But amongst all, the decree of the senate of Sparta is most notable, and ought to pass as an undeniable maxim amongst all nations. The Spartans being lords of the city Byzantium, sent Olearchus thither for governor and commander for the wars; who took corn from the citizens, and distributed it to his soldiers. In the meantime the families of the citizens died for hunger, Anaxilaus, a principal man of the city, disdaining that tyrannous usage, entered into treaty with Alcibiades to deliver up the town, who shortly after was received into it. Anaxilaus, being accused at Sparta for the delivery of Byzantium, pleaded his cause himself, and was there acquit by the judges; for (said they) "Wars are to be made with families, and not with nature, nothing being more repugnant to nature, than that those who are bound to defend a city, should be more cruel to the inhabitants, than their enemies who besiege them."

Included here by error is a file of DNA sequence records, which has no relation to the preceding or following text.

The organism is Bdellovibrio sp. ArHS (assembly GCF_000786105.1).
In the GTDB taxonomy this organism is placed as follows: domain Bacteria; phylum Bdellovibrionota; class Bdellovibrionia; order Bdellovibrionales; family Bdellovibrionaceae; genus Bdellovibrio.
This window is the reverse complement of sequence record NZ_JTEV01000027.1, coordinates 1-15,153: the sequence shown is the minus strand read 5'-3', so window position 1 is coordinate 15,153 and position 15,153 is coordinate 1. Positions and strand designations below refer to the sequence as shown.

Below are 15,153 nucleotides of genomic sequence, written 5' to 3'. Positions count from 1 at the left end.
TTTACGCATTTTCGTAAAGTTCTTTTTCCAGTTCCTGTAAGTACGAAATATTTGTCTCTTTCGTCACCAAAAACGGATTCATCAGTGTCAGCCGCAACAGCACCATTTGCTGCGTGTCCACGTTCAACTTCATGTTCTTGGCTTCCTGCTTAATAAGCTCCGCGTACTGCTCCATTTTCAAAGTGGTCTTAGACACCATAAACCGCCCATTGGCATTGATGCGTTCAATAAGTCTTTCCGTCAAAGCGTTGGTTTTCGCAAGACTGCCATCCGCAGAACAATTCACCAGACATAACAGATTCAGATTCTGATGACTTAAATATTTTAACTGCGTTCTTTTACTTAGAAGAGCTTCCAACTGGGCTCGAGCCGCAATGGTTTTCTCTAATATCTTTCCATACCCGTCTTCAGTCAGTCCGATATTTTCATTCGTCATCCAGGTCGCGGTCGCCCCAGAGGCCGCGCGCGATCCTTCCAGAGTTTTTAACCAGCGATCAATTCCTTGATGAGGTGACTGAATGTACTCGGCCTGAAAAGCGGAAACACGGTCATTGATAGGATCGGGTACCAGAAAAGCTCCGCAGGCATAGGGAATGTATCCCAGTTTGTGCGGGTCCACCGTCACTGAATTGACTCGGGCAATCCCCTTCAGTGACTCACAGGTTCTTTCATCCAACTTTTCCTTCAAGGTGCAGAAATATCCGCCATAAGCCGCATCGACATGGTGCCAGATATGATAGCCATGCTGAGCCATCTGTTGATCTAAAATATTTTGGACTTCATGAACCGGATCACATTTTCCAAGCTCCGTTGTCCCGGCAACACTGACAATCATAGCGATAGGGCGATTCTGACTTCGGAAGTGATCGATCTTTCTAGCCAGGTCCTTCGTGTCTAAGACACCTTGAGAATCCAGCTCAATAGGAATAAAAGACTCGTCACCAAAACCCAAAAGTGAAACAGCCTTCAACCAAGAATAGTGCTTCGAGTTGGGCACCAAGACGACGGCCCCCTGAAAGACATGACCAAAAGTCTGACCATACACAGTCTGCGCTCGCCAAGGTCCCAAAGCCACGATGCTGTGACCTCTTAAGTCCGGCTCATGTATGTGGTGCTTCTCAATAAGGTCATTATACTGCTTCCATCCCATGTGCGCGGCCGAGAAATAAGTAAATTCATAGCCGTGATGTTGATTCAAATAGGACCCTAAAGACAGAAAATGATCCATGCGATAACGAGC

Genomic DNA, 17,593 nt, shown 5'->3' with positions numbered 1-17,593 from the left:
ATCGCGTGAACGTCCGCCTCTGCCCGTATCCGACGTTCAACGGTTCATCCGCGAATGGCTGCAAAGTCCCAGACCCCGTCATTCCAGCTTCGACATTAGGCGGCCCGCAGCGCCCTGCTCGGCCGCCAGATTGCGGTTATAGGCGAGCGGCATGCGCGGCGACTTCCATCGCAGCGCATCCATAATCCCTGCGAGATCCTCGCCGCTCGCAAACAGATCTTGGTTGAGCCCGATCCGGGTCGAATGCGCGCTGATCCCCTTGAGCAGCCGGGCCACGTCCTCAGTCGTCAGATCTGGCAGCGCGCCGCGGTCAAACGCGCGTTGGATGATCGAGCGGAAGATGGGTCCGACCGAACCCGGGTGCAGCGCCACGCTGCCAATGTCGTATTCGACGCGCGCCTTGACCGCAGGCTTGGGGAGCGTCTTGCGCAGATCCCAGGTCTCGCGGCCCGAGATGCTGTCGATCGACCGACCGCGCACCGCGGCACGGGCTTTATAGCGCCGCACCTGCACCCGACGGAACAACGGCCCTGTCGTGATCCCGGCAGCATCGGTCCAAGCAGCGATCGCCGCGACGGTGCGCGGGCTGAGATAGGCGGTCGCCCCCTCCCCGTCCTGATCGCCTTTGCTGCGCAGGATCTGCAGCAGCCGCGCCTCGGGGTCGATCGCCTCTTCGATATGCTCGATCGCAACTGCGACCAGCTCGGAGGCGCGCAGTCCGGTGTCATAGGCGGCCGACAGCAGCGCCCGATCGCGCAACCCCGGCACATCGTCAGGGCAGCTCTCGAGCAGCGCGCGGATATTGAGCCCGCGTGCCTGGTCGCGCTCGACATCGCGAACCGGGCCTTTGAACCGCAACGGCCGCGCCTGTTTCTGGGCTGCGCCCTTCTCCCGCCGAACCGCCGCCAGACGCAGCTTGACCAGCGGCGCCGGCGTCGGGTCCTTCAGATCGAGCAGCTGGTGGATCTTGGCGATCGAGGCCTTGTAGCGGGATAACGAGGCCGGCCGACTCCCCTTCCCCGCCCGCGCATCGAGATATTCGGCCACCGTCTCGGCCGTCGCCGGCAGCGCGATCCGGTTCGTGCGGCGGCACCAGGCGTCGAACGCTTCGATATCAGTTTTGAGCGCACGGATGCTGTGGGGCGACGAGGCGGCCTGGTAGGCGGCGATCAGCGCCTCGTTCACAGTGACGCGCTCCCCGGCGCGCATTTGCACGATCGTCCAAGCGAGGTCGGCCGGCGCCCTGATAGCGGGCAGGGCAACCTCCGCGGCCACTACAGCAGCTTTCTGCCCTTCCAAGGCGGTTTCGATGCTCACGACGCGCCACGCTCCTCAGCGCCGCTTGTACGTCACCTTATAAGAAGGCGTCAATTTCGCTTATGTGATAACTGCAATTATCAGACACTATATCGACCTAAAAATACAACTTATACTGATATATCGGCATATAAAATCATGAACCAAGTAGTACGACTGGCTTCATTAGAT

This was the opinion of the Lacedemonians, certainly just rulers. Neither can he be accounted a just king, who approves not this sentence of absolution; for those who desire to govern according to the due proportion of equity and reason, take into consideration, as well what the law inflicts on tyrants, as also, what are the proper rights and bounds, both of the patrician and plebeian orders. But we must yet proceed a little further. There is not so mean a mariner, but must be ready to prevent the shipwreck of the vessel, when either the negligence or wilfulness of the pilot casts it into danger. Every magistrate is bound to relieve, and as much as in him lies, to redress the miseries of the commonwealth, if he shall see the prince, or the principal officers of state, his associates, by their weakness or wickedness, to hazard the ruin thereof; briefly, he must either free the whole kingdom, or at least that portion especially recommended to his care, from their imminent and encroaching tyranny. But has this duty proper relation to every one? Shall it be permitted to Hendonius Sabinus, to Ennus Suranus, or to the fencer Spartanus; or to be brief, to a mere private person to present the bonnet to slaves, put arms into the hands of subjects, or to join battle with the prince, although he oppress the people with tyranny? No, certainly, the commonwealth was not given in charge to particular persons, considered one by one; but, on the contrary, particulars even as papists are recommended to the care of the principal officers and magistrates; and therefore they are not bound to defend the commonwealth, which cannot defend themselves. God nor the people have not put the sword into the hands of particular persons; therefore, if without commandment they draw the sword, they are seditious, although the cause seem never so just.